The speed decreases before the altitude starts to rise, is that just because the data is approximate, or an indication of engine trouble (ice ingestion ?) ?
Coupled with the information that there may have been 2 tailstrikes on the takeoff run, it suggests that the crew were just not getting the lift they needed and were running out of runway, but not wanting to overrun if they could "get away with it" and depart without incident.
The graphed speeds suggest that it should have been able to fly (150+kt at one point). The airport is fairly elevated, 2234 ft, but if there was icing conditions then the penalty of that elevation is mitigated due to denser air, but they'd still have needed extra speed even so (I don't have any numbers).
The drop in speed could be due to several factors, engine-related, or perhaps just position error on the pitots if the aircraft slewed enough - or if it was just back in contact with the ground and/or slewing, in which case the drop would look catastrophic.
The two tailstrikes - or at least a nose-high attitude enough to cause one - may have bled off some speed and a last-ditch attempt to get airborne (maybe the second tailstrike) was enough to stall the aircraft, starboard wing first, making it settle back onto the ground soon after getting briefly airborne. The drag of starboard wing contact sets up a ground-loop and around it goes into the building. If there's a small berm or wall at the airfield boundary that would also factor in to the aircraft's final position.
The initial word on the engine conditions will be material ingested, I would think, at least, pending any data from the recorders.
A decrease in speed before a registered climb might just be the nature of the data, if speed is registered far more accurately or quickly than altitude changes. A lot happened in a very short time, which I think could exaggerate any differences in how the data is gathered. Certainly in all the aircraft I have flown (light GA), the altimeter was always a lot less responsive than the VSI, it lagged, so altitude data might be less trustworthy except in a general sense.
So in answer I think the altitude data is more approximate than the speed data, and the possibility of engine problems can't be ruled out as a factor in the aircraft struggling to get airborne and tailstriking twice. The fact that it notionally makes flying speed and doesn't get airborne might be a field elevation factor, or icing, or both.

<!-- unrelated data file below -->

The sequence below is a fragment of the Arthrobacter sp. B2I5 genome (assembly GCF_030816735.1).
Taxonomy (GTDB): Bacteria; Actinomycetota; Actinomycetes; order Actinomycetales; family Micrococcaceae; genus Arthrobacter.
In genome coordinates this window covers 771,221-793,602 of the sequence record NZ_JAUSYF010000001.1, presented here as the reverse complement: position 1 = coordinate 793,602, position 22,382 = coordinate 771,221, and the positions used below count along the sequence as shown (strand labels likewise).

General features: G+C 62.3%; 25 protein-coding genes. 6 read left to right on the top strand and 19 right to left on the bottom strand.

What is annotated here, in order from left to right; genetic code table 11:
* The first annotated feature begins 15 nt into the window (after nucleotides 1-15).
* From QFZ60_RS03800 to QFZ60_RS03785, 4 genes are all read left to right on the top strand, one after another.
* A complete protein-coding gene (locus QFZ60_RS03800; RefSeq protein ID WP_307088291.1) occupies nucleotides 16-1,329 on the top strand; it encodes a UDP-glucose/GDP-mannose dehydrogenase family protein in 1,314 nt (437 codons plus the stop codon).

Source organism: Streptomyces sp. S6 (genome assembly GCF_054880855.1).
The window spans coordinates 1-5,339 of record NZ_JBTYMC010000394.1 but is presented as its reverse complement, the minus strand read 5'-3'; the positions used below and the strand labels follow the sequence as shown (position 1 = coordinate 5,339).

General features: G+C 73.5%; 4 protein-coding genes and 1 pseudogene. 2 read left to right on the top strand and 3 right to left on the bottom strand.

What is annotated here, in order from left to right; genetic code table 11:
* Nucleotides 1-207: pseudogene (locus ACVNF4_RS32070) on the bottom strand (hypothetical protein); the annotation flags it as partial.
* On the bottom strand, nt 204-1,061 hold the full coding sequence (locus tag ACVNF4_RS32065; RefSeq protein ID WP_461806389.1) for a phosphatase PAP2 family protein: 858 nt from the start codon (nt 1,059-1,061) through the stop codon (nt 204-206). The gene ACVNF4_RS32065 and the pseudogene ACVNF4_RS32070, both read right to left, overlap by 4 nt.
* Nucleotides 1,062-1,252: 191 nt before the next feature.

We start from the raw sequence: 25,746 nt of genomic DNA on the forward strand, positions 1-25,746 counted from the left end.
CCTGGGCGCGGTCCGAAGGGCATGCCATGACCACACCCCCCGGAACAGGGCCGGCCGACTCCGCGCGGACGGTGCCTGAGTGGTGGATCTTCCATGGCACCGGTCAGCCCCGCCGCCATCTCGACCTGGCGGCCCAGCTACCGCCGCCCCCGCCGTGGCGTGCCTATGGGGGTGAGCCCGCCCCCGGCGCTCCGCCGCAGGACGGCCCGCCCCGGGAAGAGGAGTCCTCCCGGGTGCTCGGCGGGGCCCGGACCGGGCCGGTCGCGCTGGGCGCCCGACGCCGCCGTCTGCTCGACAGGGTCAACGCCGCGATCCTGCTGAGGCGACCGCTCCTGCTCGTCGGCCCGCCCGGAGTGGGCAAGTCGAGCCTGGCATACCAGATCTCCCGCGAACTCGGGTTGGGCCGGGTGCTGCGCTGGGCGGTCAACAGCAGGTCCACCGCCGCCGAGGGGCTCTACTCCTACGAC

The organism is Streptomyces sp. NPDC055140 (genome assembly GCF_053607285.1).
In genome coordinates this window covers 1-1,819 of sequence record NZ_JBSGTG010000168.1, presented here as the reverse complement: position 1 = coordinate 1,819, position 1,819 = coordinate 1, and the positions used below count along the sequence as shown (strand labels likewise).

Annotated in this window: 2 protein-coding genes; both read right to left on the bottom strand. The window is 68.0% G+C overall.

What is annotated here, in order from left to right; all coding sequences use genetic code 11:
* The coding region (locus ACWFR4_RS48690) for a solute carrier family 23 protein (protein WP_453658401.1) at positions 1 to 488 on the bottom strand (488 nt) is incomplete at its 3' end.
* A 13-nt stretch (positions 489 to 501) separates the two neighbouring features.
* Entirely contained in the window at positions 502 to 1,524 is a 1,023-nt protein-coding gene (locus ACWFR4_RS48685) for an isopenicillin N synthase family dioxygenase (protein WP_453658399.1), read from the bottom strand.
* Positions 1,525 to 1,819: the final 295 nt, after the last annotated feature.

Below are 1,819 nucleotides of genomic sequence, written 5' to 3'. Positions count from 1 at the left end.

If field elevation shouldn't be a problem, it may be that icing made it one. Factors lining up. Maybe I'm overthinking it.
Your mention of "ice ingestion" is interesting, since if the wings were iced up, I can't help wondering whether lift at rotation would be enough to pull ice off the upper surface and into the intakes (more likely if ice is in small patches and fairly inboard). It probably wouldn't be enough to damage the engines, but may factor in as a brief loss of engine power? Perhaps it depends on what kind of ice was there, rime ice or sheet, and that would depend on the night conditions, clear or precip, I would guess.
A propos of another conversation going on here... I tend never to fret about "it could have been me". The reason being that we never hear all
the news about everywhere
we travel. If we did, we'd never get out from under the duvet. I joke with my wife sometimes about how we'd never have met if I'd been on the 14th Street Bridge in DC 18 months after I'd last been there. Everywhere we go, even just down the road to buy something, we're "running the numbers" of probability whether we like it or not. We can either nurse a neurosis about it or just get on with life and accept that fate will do what it does, without favouritism or malice. I'm reminded of Samantha Smith, the girl that tried to bring a rapprochement between the USA and the USSR decades ago, scared as she was of nuclear conflict. As a result of her outspoken stance she gained a measure of celebrity, becoming a "goodwill ambassador", TV appearances etc, and she ended up travelling more - only to die in a plane crash at the age of 13. I'm not sure there's any point in trying to second-guess fate. Sometimes it's our fears that put us in harm's way.